2. The system defined in claim 1, wherein said branch channels join said first channel on only one side of said first channel.

3. The system defined in claim 1, wherein said branch channels join said first channel on both sides of said first channel.

4. The system defined in claim 1 and including rotating article drive members in each channel, said rotating member having a surface formed of material with a high coeflicient of friction to ensure ready acceleration of articles deflected against it andsaid rotating member having a peripheral velocity from 10% to 30% higher than the peripheral velocity of other article drive members.

5. The system defined in claim 1, wherein article detection means are provided responsive to coded symbols on said articles being conveyed, and said detection means being connected with said means for connecting said nozzles to said source and controlling the flow of gas therethrough.

6. The system defined in claim 1, wherein article detection means are provided responsive to coded information on a member moving synchronously with said articles, and said detection means being connected with said means for connecting said nozzles to said source and controlling the flow of gas therethrough.

7. A system as defined in claim 1, further comprising detection means responsive to the arrival of an article to be deflected at each junction of said first channel and a branch channel to generate a signal, and valve means connected with said means for connecting said nozzles to said source and responsive to a signal generated by said detection means for allowing compressed gas to pass through said nozzles for a short length of time.

References Cited in the file of this patent UNITED STATES PATENTS 1,217,092 Hopp Feb. 20, 1917 2,476,371 Haumann July 19, 1949 2,719,629 Robinson Oct. 4, 1955 2,889,941 Mehlis June 9, 1959 FOREIGN PATENTS 359,196 Italy May 16, 1938

Patent Citations
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US1217092 *Feb 11, 1914Feb 20, 1917Emil G HoppMail-sorting, postmarking, and stamp-canceling device.
US2476371 *Mar 22, 1944Jul 19, 1949Ederer Engineering CompanyStrip handling device
US2719629 *Sep 1, 1951Oct 4, 1955Roy O RobinsonMail sorting and cancelling means
US2889941 *May 27, 1957Jun 9, 1959Int Standard Electric CorpArrangement to inspect stacked legendized papers, in particular to read the addresses of stacked letters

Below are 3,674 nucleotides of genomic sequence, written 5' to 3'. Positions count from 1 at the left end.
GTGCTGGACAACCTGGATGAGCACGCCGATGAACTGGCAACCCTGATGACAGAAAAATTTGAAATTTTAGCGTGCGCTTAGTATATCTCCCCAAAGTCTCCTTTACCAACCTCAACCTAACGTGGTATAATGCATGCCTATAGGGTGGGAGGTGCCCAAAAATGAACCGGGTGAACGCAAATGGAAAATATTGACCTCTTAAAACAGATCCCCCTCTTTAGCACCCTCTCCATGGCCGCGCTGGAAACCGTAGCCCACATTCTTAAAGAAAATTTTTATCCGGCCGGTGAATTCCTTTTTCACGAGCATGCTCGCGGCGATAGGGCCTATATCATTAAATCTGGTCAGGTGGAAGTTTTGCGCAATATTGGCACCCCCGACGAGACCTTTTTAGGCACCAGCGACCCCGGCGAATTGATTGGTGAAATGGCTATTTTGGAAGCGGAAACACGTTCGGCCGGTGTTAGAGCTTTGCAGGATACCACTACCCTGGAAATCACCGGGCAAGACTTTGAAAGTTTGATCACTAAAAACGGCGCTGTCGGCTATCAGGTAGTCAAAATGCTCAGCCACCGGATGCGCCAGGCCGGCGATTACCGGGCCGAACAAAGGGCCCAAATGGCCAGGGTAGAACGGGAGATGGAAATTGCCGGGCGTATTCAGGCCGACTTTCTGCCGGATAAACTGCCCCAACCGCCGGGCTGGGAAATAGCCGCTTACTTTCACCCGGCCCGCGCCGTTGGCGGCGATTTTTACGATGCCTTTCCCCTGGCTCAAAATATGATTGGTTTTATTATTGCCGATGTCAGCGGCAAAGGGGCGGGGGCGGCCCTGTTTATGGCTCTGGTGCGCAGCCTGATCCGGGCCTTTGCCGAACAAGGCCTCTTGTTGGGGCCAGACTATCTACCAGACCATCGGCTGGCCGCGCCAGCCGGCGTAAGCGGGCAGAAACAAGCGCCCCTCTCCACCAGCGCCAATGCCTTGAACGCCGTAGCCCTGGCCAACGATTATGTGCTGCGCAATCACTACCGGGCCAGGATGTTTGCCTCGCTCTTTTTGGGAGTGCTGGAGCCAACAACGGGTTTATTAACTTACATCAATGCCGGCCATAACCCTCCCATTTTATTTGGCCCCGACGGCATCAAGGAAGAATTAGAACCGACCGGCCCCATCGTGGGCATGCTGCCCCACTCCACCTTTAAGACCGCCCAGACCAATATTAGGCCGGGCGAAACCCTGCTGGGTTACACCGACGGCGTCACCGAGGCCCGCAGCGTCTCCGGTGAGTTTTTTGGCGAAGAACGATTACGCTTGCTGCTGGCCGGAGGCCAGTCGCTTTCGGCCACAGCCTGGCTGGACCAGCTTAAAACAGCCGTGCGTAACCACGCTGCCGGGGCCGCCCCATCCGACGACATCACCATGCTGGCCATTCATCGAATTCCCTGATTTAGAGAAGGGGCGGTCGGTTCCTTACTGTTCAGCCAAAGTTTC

IT359196B * Title not available
Referenced by
Citing PatentFiling datePublication dateApplicantTitle
US3220550 *Feb 27, 1963Nov 30, 1965Howe Sound CoSeparating apparatus
US3276425 *Sep 5, 1963Oct 4, 1966Addressograph MultigraphCopying machine
US3332561 *Nov 20, 1963Jul 25, 1967Siefvert & Fornander AbMethod and apparatus for turning and stacking objects
US3731823 *Jun 1, 1971May 8, 1973IbmWafer transport system
US4244565 *Dec 18, 1978Jan 13, 1981Gesellschaft Fur Automation Und Organisation GmbhMethod of controlling the entry of material into a spiral compartment stacker
US4321994 *Apr 21, 1980Mar 30, 1982Bernhard HeuftMeans for laterally deflecting articles from a path of travel
US4677283 *Aug 26, 1986Jun 30, 1987H. G. Kalish Inc.Device for counting and loading small items into containers
US4779715 *Oct 7, 1987Oct 25, 1988Apv Douglas Machine CorporationLane divider
US5211384 *May 29, 1991May 18, 1993Bell & Howell CompanyInserter with diverter for faulty members
US5465828 *Jul 20, 1994Nov 14, 1995Thomas Air Systems, Inc.Automated mail processing cleaning system
US5566813 *Aug 23, 1995Oct 22, 1996Donald ThomasAutomated mail processing cleaning system
US6575288 *Jun 8, 2001Jun 10, 2003Robert Burkle GmbhSorting device for laminae
US20090283955 *May 14, 2009Nov 19, 2009Konica Minolta Business Technologies, Inc.Image forming apparatus
U.S. Classification198/367, 209/900, 198/438, 198/437, 271/195, 271/279
International ClassificationB07C3/06
Cooperative ClassificationY10S209/90, B07C3/065
European ClassificationB07C3/06B